7.6  However, the Minister goes on to explain that an additional paragraph, based on Article 34(2) of Council Regulation (EC) No. 44/2001, would be included in a revised version of the text. This would provide that the competent authority in the Executing State would be entitled to refuse recognition and enforcement of the judgment.

    "Where criminal judgment was rendered in absentia, if the defendant was not served with a document in sufficient time and in such a way as to enable him to arrange for his defence unless the defendant failed to commence proceedings to challenge the judgment when it was possible for him to do so."

  7.7  On the question of the definition of the term 'administrative authority', the Minister explains that the new text tabled by the Presidency in January includes an additional paragraph in Article 1(a) to include in the definition of the term 'judgement' a reference to the case where 'the decision was made by a judicial or an administrative authority in respect of a criminal offence'. The Minister gave as an example the system of fixed penalty notices for road traffic offences.

The revised proposal

  7.8  A revised text of the proposal (document (b)) was produced by the Presidency on 24 January and is the subject of the Minister's Explanatory Memorandum of 25 February. The salient changes may be summarised as follows. In Article 1, the definition of 'judgement' has been expanded to include the case of a decision made by a judicial or an administrative authority in respect of a criminal offence. The definition of 'financial penalty' has been amended to make it clear that it includes compensation orders of the sort which might be made by a UK court in criminal proceedings, as well as orders to pay sums to public funds or to victim support organisations.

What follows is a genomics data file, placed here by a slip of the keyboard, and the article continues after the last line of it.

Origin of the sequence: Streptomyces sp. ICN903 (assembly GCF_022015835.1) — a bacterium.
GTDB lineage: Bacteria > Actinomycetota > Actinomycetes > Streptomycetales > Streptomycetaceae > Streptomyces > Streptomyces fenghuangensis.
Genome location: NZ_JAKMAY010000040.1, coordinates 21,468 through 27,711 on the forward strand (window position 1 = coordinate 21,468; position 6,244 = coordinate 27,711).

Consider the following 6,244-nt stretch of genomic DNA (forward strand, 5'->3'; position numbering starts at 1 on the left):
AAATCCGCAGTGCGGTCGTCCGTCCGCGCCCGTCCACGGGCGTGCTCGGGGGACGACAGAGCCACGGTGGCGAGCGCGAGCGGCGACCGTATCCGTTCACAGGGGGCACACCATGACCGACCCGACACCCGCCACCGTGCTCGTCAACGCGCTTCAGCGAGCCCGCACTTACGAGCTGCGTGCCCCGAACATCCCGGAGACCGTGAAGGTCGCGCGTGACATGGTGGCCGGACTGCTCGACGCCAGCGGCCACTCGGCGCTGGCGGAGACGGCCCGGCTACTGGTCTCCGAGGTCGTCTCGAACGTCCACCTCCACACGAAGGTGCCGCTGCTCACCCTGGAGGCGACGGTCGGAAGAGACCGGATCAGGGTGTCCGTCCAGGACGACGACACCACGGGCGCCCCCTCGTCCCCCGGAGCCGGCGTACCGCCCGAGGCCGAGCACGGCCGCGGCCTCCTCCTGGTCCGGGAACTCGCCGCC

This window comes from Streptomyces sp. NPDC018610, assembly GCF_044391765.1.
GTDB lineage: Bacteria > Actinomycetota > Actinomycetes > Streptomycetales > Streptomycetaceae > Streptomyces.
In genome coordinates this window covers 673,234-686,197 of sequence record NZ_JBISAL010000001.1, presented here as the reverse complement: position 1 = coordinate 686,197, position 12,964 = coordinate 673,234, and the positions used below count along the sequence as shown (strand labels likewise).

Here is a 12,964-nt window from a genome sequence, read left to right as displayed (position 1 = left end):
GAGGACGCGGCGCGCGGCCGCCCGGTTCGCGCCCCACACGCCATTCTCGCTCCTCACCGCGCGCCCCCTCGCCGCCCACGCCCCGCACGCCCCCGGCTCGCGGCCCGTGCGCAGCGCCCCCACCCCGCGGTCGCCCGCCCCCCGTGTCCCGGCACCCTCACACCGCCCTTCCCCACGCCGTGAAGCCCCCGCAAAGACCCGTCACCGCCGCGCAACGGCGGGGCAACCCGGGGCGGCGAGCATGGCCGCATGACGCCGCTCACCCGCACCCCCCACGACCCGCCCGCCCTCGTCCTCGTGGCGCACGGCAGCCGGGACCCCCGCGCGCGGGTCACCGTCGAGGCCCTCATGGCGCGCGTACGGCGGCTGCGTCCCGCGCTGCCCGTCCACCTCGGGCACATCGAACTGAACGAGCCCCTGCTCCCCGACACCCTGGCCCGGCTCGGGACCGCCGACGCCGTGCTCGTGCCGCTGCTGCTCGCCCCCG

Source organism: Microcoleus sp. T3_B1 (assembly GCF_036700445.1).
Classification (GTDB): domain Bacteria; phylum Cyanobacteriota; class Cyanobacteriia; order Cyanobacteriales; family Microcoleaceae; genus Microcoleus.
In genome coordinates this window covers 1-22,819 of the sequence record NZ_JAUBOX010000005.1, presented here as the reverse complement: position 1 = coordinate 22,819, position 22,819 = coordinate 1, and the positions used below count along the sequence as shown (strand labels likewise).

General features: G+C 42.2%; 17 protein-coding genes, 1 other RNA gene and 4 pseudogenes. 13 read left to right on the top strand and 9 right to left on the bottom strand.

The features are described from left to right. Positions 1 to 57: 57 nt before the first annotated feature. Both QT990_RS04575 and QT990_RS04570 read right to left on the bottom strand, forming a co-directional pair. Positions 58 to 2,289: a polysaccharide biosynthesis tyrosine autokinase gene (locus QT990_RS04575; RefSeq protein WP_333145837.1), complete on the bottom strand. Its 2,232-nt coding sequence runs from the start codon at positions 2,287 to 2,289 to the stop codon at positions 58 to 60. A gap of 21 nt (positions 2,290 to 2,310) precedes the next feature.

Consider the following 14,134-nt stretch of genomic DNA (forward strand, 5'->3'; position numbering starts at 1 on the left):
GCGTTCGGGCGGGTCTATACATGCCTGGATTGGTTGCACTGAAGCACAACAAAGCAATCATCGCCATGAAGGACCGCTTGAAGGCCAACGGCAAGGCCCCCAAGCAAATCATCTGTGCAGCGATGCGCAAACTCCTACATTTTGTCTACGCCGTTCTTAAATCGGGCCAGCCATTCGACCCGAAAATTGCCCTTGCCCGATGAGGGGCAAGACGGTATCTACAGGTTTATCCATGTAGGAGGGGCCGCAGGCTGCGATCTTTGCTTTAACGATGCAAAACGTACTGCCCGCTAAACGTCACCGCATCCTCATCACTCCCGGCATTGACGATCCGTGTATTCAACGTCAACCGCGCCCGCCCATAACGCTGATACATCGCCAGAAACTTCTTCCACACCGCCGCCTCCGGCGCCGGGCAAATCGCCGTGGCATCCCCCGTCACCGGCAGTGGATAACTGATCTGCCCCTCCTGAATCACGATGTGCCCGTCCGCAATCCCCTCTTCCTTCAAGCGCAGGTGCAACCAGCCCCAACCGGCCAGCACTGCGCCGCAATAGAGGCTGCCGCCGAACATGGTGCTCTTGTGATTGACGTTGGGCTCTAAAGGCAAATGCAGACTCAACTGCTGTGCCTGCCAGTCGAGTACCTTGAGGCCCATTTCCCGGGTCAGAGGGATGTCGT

7.9  Article 2 continues to provide for the transmission of judgments, with their accompanying certificates, direct to the authority in the Executing State. Article 2(5) provides that where an authority in the Executing State has no jurisdiction to recognise the judgment and take enforcement measures, it is to 'transmit the judgment to the competent authority'[17] and 'shall so inform the competent authority in the Issuing State'. It is only 'in exceptional cases' that the judgment and certificate may be transmitted to a central authority in the Executing State[18] (Article 2(6)[19]).

  7.10  Article 4 has been amended to include further grounds for non-recognition[20]. The previous version (document (a)) allowed recognition to be refused where judgment had been enforced against the person in the Executing or any other State. Recognition might also be refused where the judgment relates to acts carried out in any Member State other than the Issuing State, and those acts do not constitute an offence under the law of the Executing State, or where enforcement is barred by a statutory time limit in that State.

  7.11  The three further grounds for non-recognition concern, first, the case where the judgment is related to a person who 'according to the immunities recognised[21] by the legislation of the Executing State, could not be sentenced in a similar case', or where 'his or her patrimony may not be enforceable'[22] according to the law of the Executing State. The second ground for refusing recognition concerns the case where a natural person has not attained the age of criminal responsibility under the law of the Executing State.

  7.12  The third ground for refusing recognition concerns the enforcement of judgments given in the absence of the defendant, a matter to which we drew attention on 16 January. The new provision is in the terms explained by the Minister to us in his letter of 5 February, namely that recognition may be refused where the criminal judgment was given in absentia and the defendant was not served with a document in sufficient time and in such a way as to enable him to arrange for his defence, unless the defendant failed to commence proceedings to challenge the judgment when it was possible for him to do so[23].